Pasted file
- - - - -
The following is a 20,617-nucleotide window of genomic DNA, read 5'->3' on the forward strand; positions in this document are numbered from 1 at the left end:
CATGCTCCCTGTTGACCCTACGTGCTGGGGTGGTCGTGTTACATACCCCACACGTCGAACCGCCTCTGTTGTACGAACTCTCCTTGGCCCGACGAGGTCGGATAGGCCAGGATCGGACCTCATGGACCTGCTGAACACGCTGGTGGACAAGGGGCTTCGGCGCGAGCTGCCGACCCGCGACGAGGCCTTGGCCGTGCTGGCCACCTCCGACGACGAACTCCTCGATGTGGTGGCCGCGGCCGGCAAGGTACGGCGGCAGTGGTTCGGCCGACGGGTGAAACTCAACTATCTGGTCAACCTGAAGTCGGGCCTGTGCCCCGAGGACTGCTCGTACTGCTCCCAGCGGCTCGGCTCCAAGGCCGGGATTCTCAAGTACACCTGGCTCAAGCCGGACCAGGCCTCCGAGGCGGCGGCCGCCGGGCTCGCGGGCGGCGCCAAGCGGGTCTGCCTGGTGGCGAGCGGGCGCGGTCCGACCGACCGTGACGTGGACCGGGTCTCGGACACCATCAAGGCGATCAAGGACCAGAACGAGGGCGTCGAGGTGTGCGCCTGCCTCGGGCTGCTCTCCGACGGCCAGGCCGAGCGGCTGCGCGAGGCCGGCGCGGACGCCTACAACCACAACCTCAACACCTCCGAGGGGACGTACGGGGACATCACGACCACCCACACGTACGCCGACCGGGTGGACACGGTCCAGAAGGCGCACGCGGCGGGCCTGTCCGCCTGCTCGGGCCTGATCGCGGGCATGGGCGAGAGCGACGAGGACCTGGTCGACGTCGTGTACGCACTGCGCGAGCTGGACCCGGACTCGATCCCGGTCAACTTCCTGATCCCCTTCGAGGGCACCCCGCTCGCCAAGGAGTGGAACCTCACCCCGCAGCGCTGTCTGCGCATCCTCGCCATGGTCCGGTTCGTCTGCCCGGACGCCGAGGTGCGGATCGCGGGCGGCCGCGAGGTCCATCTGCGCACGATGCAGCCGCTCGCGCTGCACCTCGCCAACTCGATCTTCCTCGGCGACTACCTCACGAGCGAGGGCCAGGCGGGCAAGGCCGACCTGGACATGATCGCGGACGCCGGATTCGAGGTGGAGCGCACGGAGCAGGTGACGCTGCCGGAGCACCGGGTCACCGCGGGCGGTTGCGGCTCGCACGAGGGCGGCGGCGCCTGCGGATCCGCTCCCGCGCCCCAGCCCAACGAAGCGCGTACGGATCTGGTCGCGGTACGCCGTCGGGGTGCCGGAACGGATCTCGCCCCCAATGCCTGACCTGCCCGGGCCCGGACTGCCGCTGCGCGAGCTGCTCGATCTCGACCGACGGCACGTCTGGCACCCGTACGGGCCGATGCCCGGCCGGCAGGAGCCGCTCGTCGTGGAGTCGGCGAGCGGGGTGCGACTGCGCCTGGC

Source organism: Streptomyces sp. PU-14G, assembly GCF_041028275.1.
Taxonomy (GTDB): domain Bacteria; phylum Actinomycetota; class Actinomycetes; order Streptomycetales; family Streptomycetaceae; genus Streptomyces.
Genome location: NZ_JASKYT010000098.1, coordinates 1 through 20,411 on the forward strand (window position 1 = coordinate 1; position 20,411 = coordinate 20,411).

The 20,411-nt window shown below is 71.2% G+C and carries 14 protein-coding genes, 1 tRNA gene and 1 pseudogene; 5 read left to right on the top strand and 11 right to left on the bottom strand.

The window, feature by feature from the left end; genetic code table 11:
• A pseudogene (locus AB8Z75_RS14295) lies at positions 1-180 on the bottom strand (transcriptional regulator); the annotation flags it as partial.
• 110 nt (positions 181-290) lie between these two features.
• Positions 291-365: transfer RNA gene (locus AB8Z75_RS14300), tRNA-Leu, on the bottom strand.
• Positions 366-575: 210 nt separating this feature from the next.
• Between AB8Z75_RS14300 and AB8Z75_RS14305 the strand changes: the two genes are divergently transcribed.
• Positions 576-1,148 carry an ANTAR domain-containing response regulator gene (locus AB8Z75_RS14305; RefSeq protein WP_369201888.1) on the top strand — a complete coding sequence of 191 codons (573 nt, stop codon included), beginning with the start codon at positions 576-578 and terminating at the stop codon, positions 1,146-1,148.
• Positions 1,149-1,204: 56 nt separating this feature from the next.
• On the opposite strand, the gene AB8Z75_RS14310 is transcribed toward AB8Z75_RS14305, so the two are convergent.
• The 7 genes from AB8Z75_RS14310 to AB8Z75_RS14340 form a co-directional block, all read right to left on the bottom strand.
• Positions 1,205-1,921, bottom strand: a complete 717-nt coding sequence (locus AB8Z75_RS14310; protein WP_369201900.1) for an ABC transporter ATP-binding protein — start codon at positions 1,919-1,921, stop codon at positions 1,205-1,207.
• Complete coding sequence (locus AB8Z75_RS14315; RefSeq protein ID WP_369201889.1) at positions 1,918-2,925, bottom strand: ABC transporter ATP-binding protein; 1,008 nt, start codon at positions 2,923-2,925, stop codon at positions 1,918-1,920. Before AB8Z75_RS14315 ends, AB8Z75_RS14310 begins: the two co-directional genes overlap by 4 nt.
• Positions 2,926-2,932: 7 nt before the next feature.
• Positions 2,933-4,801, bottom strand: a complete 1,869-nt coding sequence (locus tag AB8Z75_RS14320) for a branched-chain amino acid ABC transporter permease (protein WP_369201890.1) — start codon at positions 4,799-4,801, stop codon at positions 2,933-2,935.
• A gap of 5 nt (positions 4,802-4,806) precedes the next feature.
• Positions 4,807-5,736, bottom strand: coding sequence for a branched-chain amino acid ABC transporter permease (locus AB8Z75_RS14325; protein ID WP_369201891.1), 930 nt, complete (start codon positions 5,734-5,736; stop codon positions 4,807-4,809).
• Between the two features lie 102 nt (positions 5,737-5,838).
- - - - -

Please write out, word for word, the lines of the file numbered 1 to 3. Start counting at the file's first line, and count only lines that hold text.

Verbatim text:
The following is a 20,617-nucleotide window of genomic DNA, read 5'->3' on the forward strand; positions in this document are numbered from 1 at the left end:
CATGCTCCCTGTTGACCCTACGTGCTGGGGTGGTCGTGTTACATACCCCACACGTCGAACCGCCTCTGTTGTACGAACTCTCCTTGGCCCGACGAGGTCGGATAGGCCAGGATCGGACCTCATGGACCTGCTGAACACGCTGGTGGACAAGGGGCTTCGGCGCGAGCTGCCGACCCGCGACGAGGCCTTGGCCGTGCTGGCCACCTCCGACGACGAACTCCTCGATGTGGTGGCCGCGGCCGGCAAGGTACGGCGGCAGTGGTTCGGCCGACGGGTGAAACTCAACTATCTGGTCAACCTGAAGTCGGGCCTGTGCCCCGAGGACTGCTCGTACTGCTCCCAGCGGCTCGGCTCCAAGGCCGGGATTCTCAAGTACACCTGGCTCAAGCCGGACCAGGCCTCCGAGGCGGCGGCCGCCGGGCTCGCGGGCGGCGCCAAGCGGGTCTGCCTGGTGGCGAGCGGGCGCGGTCCGACCGACCGTGACGTGGACCGGGTCTCGGACACCATCAAGGCGATCAAGGACCAGAACGAGGGCGTCGAGGTGTGCGCCTGCCTCGGGCTGCTCTCCGACGGCCAGGCCGAGCGGCTGCGCGAGGCCGGCGCGGACGCCTACAACCACAACCTCAACACCTCCGAGGGGACGTACGGGGACATCACGACCACCCACACGTACGCCGACCGGGTGGACACGGTCCAGAAGGCGCACGCGGCGGGCCTGTCCGCCTGCTCGGGCCTGATCGCGGGCATGGGCGAGAGCGACGAGGACCTGGTCGACGTCGTGTACGCACTGCGCGAGCTGGACCCGGACTCGATCCCGGTCAACTTCCTGATCCCCTTCGAGGGCACCCCGCTCGCCAAGGAGTGGAACCTCACCCCGCAGCGCTGTCTGCGCATCCTCGCCATGGTCCGGTTCGTCTGCCCGGACGCCGAGGTGCGGATCGCGGGCGGCCGCGAGGTCCATCTGCGCACGATGCAGCCGCTCGCGCTGCACCTCGCCAACTCGATCTTCCTCGGCGACTACCTCACGAGCGAGGGCCAGGCGGGCAAGGCCGACCTGGACATGATCGCGGACGCCGGATTCGAGGTGGAGCGCACGGAGCAGGTGACGCTGCCGGAGCACCGGGTCACCGCGGGCGGTTGCGGCTCGCACGAGGGCGGCGGCGCCTGCGGATCCGCTCCCGCGCCCCAGCCCAACGAAGCGCGTACGGATCTGGTCGCGGTACGCCGTCGGGGTGCCGGAACGGATCTCGCCCCCAATGCCTGACCTGCCCGGGCCCGGACTGCCGCTGCGCGAGCTGCTCGATCTCGACCGACGGCACGTCTGGCACCCGTACGGGCCGATGCCCGGCCGGCAGGAGCCGCTCGTCGTGGAGTCGGCGAGCGGGGTGCGACTGCGCCTGGC

Source organism: Streptomyces sp. PU-14G, assembly GCF_041028275.1.